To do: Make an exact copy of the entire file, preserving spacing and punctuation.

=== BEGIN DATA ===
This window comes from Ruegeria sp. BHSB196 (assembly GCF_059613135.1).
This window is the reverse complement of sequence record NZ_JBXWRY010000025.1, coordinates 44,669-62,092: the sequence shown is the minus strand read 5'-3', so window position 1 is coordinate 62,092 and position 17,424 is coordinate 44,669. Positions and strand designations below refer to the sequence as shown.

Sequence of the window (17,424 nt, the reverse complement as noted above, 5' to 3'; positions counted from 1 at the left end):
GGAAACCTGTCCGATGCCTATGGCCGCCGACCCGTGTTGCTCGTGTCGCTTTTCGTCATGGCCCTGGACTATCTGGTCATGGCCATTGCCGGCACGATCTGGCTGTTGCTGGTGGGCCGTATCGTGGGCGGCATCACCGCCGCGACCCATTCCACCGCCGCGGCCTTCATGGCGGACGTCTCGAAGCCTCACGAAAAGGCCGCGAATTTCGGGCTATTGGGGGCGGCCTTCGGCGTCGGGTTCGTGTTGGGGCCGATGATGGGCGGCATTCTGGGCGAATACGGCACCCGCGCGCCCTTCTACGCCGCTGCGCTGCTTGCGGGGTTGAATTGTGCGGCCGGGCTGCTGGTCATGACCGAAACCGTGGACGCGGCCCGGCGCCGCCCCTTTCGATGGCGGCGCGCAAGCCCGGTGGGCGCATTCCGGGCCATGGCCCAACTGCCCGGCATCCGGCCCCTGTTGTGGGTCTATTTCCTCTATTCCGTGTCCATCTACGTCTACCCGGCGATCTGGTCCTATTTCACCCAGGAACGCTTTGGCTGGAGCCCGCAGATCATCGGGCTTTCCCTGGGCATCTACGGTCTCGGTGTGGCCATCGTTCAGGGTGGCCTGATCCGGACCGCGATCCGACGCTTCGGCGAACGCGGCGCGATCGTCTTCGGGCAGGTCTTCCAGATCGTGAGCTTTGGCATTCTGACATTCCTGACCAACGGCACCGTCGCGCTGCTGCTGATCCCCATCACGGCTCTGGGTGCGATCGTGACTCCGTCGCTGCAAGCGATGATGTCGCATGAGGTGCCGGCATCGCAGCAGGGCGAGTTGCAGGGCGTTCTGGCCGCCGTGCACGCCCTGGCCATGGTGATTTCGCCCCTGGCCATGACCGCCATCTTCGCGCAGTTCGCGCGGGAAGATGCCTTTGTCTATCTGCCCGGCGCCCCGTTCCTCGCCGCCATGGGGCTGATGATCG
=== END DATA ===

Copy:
This window comes from Ruegeria sp. BHSB196 (assembly GCF_059613135.1).
This window is the reverse complement of sequence record NZ_JBXWRY010000025.1, coordinates 44,669-62,092: the sequence shown is the minus strand read 5'-3', so window position 1 is coordinate 62,092 and position 17,424 is coordinate 44,669. Positions and strand designations below refer to the sequence as shown.

Sequence of the window (17,424 nt, the reverse complement as noted above, 5' to 3'; positions counted from 1 at the left end):
GGAAACCTGTCCGATGCCTATGGCCGCCGACCCGTGTTGCTCGTGTCGCTTTTCGTCATGGCCCTGGACTATCTGGTCATGGCCATTGCCGGCACGATCTGGCTGTTGCTGGTGGGCCGTATCGTGGGCGGCATCACCGCCGCGACCCATTCCACCGCCGCGGCCTTCATGGCGGACGTCTCGAAGCCTCACGAAAAGGCCGCGAATTTCGGGCTATTGGGGGCGGCCTTCGGCGTCGGGTTCGTGTTGGGGCCGATGATGGGCGGCATTCTGGGCGAATACGGCACCCGCGCGCCCTTCTACGCCGCTGCGCTGCTTGCGGGGTTGAATTGTGCGGCCGGGCTGCTGGTCATGACCGAAACCGTGGACGCGGCCCGGCGCCGCCCCTTTCGATGGCGGCGCGCAAGCCCGGTGGGCGCATTCCGGGCCATGGCCCAACTGCCCGGCATCCGGCCCCTGTTGTGGGTCTATTTCCTCTATTCCGTGTCCATCTACGTCTACCCGGCGATCTGGTCCTATTTCACCCAGGAACGCTTTGGCTGGAGCCCGCAGATCATCGGGCTTTCCCTGGGCATCTACGGTCTCGGTGTGGCCATCGTTCAGGGTGGCCTGATCCGGACCGCGATCCGACGCTTCGGCGAACGCGGCGCGATCGTCTTCGGGCAGGTCTTCCAGATCGTGAGCTTTGGCATTCTGACATTCCTGACCAACGGCACCGTCGCGCTGCTGCTGATCCCCATCACGGCTCTGGGTGCGATCGTGACTCCGTCGCTGCAAGCGATGATGTCGCATGAGGTGCCGGCATCGCAGCAGGGCGAGTTGCAGGGCGTTCTGGCCGCCGTGCACGCCCTGGCCATGGTGATTTCGCCCCTGGCCATGACCGCCATCTTCGCGCAGTTCGCGCGGGAAGATGCCTTTGTCTATCTGCCCGGCGCCCCGTTCCTCGCCGCCATGGGGCTGATGATCG